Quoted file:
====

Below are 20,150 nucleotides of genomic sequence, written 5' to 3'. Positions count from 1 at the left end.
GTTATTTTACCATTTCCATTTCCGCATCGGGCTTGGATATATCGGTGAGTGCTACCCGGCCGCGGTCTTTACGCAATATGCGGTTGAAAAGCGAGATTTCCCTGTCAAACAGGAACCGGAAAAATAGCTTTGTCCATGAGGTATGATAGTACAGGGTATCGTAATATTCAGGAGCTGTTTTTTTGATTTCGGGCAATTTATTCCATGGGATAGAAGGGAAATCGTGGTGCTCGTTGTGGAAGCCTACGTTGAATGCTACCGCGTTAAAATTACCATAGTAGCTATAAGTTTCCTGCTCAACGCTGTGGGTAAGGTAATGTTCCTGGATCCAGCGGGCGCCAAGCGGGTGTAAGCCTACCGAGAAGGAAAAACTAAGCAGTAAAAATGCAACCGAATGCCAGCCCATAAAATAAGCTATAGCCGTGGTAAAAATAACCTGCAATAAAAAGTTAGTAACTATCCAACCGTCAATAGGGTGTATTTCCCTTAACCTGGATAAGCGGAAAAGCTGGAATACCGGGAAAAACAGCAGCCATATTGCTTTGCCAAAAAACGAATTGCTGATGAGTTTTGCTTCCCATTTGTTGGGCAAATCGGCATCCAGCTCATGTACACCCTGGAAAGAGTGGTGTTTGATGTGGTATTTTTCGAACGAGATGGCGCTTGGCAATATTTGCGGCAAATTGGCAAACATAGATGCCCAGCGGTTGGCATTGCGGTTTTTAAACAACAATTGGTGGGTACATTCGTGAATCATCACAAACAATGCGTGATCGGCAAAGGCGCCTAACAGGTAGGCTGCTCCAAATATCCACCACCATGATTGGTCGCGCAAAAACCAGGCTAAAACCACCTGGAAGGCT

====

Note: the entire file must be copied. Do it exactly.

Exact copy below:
Below are 20,150 nucleotides of genomic sequence, written 5' to 3'. Positions count from 1 at the left end.
GTTATTTTACCATTTCCATTTCCGCATCGGGCTTGGATATATCGGTGAGTGCTACCCGGCCGCGGTCTTTACGCAATATGCGGTTGAAAAGCGAGATTTCCCTGTCAAACAGGAACCGGAAAAATAGCTTTGTCCATGAGGTATGATAGTACAGGGTATCGTAATATTCAGGAGCTGTTTTTTTGATTTCGGGCAATTTATTCCATGGGATAGAAGGGAAATCGTGGTGCTCGTTGTGGAAGCCTACGTTGAATGCTACCGCGTTAAAATTACCATAGTAGCTATAAGTTTCCTGCTCAACGCTGTGGGTAAGGTAATGTTCCTGGATCCAGCGGGCGCCAAGCGGGTGTAAGCCTACCGAGAAGGAAAAACTAAGCAGTAAAAATGCAACCGAATGCCAGCCCATAAAATAAGCTATAGCCGTGGTAAAAATAACCTGCAATAAAAAGTTAGTAACTATCCAACCGTCAATAGGGTGTATTTCCCTTAACCTGGATAAGCGGAAAAGCTGGAATACCGGGAAAAACAGCAGCCATATTGCTTTGCCAAAAAACGAATTGCTGATGAGTTTTGCTTCCCATTTGTTGGGCAAATCGGCATCCAGCTCATGTACACCCTGGAAAGAGTGGTGTTTGATGTGGTATTTTTCGAACGAGATGGCGCTTGGCAATATTTGCGGCAAATTGGCAAACATAGATGCCCAGCGGTTGGCATTGCGGTTTTTAAACAACAATTGGTGGGTACATTCGTGAATCATCACAAACAATGCGTGATCGGCAAAGGCGCCTAACAGGTAGGCTGCTCCAAATATCCACCACCATGATTGGTCGCGCAAAAACCAGGCTAAAACCACCTGGAAGGCT